Italy-born Alex and Louis Tambellini opened restaurants Downtown and on Mount Washington in the 1940s, establishing a celebrated Pittsburgh restaurant family known for drawing Italian cuisine into the fine dining spectrum.

Joseph Tambellini, a third cousin of the brothers, is the last in his lineage to operate in the area, opening his eponymous restaurant in Highland Park in 2007. There, ricotta-stuffed homemade cheese ravioli served with tender meatballs and fennel-forward sausage mingle with garlicky tomato sauce. It goes for $39 a plate, a price point that could feel jarring elsewhere, but fits the atmosphere of the white tablecloth establishment.

Tambellini's menu represents a cross-cultural exchange of Italian and American dining, where you'll find an airy, crisp version of the family's celebrated fried zucchini sharing space with a grand grilled veal chop.

Julian Vallozzi at his Downtown Pittsburgh restaurant. (John Colombo/For the Post-Gazette)

Italian cuisine in Pittsburgh stands out due to its blend of immigrant traditions, pop-culture influences and the enduring presence of multigenerational restaurant owners.

“We grew up with canned Chef Boyardee. It wasn't necessarily good, but it was accessible and you could have it whenever you wanted,” says Avi. “It probably took away some of the specialness that ravioli came with originally when people first opened Italian restaurants. Now, we're trying to bring that back.”

Avi, founder of Saint Ravioli in Bloomfield, represents a newer generation of Pittsburgh dumpling makers. From his storefront in Pittsburgh's historic “Little Italy,” he offers a rotating monthly menu of various ravioli.

Saint Ravioli’s quattro formaggi dressed with homemade garden tomato sauce and Fallen Aspen Farm ground pork. (Hal B. Klein/Post-Gazette)

Faint traces of Bloomfield's Italian restaurant heyday remain. Still, the wider region's deep ties to a food culture with thousands of years of history mean Pittsburgh has a strong diversity of Italian dumplings.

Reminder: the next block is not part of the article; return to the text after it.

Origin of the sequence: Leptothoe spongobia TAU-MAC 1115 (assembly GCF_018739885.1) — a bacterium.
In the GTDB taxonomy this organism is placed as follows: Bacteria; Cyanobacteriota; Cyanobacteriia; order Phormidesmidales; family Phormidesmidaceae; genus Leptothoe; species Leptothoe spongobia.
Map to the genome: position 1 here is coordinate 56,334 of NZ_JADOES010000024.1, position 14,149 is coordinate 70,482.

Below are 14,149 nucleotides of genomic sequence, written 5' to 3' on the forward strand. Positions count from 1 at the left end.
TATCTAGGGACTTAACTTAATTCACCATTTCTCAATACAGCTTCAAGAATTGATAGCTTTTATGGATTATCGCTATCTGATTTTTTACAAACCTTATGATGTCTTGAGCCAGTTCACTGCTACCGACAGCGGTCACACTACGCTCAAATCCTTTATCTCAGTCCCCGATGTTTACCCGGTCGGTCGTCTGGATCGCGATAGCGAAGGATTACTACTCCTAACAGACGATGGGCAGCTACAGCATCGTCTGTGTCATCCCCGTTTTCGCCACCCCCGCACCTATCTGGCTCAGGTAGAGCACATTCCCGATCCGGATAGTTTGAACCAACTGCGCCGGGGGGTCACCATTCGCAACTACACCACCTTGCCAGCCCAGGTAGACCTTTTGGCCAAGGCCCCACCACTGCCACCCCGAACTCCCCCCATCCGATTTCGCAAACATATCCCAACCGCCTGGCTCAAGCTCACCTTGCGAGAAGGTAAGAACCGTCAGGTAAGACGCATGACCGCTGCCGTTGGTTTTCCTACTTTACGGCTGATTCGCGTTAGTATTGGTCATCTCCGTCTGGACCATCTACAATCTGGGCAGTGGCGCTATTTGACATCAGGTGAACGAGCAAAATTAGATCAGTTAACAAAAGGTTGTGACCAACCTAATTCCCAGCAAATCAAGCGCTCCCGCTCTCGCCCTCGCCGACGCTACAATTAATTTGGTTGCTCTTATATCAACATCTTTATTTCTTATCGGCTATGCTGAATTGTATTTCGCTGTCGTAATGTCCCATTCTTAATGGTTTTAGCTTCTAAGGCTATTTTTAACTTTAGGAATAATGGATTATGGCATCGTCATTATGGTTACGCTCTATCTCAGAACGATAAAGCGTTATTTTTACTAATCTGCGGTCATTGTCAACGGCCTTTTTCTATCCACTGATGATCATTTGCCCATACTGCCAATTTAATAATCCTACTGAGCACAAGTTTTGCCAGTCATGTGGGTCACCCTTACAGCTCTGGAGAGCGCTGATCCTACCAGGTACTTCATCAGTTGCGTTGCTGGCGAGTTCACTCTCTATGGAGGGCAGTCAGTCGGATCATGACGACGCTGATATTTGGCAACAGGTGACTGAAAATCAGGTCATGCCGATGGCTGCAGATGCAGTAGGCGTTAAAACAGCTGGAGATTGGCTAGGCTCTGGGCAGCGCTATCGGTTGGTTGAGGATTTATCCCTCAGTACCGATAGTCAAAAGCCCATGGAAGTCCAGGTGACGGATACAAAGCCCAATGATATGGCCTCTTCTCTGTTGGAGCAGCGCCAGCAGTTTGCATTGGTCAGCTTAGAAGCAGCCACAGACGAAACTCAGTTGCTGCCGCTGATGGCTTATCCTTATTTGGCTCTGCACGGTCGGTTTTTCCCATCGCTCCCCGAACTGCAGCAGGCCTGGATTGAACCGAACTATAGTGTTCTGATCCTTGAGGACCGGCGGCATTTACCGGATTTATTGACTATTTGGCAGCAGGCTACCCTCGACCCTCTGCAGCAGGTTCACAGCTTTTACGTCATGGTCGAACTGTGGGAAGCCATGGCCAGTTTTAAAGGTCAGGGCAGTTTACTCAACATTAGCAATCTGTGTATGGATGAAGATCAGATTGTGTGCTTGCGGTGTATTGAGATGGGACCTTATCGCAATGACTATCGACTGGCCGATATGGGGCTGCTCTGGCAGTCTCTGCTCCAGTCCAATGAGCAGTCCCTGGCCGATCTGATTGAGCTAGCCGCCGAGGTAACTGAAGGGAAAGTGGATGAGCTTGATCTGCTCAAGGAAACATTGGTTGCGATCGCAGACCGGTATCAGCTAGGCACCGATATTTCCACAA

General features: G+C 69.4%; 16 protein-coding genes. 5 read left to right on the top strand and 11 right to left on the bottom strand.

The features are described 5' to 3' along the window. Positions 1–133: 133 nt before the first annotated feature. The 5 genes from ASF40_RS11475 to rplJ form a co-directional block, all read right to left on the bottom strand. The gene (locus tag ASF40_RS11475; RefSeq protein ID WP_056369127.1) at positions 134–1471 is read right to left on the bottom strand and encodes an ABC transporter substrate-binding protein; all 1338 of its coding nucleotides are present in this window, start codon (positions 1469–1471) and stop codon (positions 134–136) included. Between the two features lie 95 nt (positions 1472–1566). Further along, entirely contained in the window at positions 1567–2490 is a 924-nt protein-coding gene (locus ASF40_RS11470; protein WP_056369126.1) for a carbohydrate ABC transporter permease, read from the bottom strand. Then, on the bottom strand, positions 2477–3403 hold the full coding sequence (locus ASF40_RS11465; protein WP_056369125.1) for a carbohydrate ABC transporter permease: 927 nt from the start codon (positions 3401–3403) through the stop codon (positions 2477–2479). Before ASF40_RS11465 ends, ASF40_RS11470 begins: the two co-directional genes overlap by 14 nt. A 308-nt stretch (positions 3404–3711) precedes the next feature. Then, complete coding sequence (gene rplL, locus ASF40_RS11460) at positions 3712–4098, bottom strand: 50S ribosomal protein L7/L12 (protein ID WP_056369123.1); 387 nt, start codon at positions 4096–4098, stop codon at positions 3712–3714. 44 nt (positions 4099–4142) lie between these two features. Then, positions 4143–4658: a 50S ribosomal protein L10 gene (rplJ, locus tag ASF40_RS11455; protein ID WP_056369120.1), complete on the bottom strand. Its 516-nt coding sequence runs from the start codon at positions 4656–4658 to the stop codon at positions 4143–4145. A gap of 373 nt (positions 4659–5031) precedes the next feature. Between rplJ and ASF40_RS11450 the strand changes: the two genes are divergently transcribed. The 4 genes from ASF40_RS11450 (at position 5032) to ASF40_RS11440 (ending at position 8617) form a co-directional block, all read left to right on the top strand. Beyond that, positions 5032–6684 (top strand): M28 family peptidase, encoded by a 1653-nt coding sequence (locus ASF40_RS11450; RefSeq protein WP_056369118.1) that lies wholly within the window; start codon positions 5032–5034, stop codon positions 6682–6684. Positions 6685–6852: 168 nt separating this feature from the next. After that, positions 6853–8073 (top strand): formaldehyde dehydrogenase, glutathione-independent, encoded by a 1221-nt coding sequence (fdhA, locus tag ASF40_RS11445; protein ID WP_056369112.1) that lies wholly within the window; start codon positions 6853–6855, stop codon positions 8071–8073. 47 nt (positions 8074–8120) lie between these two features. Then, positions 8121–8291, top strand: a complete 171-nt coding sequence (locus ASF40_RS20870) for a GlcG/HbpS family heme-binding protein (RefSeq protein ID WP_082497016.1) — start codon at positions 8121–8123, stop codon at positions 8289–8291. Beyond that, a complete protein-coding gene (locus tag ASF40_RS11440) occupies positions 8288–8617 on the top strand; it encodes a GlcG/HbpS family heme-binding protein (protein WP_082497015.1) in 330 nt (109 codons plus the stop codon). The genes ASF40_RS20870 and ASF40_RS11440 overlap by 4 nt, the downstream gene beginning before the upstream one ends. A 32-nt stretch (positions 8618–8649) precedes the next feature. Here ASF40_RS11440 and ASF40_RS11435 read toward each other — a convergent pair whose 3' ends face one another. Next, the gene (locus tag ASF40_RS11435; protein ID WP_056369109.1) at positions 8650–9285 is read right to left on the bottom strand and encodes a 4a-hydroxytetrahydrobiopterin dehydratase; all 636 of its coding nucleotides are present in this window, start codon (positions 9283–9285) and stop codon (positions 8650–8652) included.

Or, as they're most often known to those of Italian heritage (making up 14.6% of Allegheny County's current population, according to the U.S. Census Bureau): stuffed pasta.

“We might not have been the first to make dumplings,” Avi says. “But I bet we're the loudest about it.”

Pasta Maker Carla Branduzzi shows a tray of ravioli to be frozen at Piccolo Forno. (John Colombo/For the Post-Gazette)
The story of stuffed pasta

The earliest known reference to ravioli is a recipe for a broth-boiled dumpling filled with herbs and cheese in the 14th-century letters of Francesco di Marco Datini, a merchant from the Tuscan city of Prato. Cooks throughout the regional states that would later merge to form a unified Italy in 1861 crafted myriad stuffed pasta shapes, from tiny tortellini to massive Neapolitan caccavelle, known in English as stuffed shells.

The broad embrace of tomatoes as an ingredient in the mid-1500s changed the course of Italian food culture, including how some dumplings were sauced, though butter and herbs continued to reign supreme in the north. Soft cheese jazzed up in various ways remains the primary filling, though meat and sometimes vegetables also come into play.

“It's amazing to think that someone came up with the idea of putting this much egg and this much flour together to turn it into a dough that's so beautiful and workable. That's all it is. It's so simple,” says Carla Branduzzi, the 70-year-old head pasta maker at Piccolo Forno in Lawrenceville.

The first Pittsburgh newspaper mention of ravioli appeared in this April 18, 1904, recipe from The Pittsburgh Press. (Post-Gazette Archive)

The first recorded mention of Italian dumplings in Pittsburgh is a recipe for spinach ravioli printed in an April 1904 edition of the Pittsburgh Press. There's no context attached to the recipe, which is presented alongside waffles in a column called “Some Good Recipes.”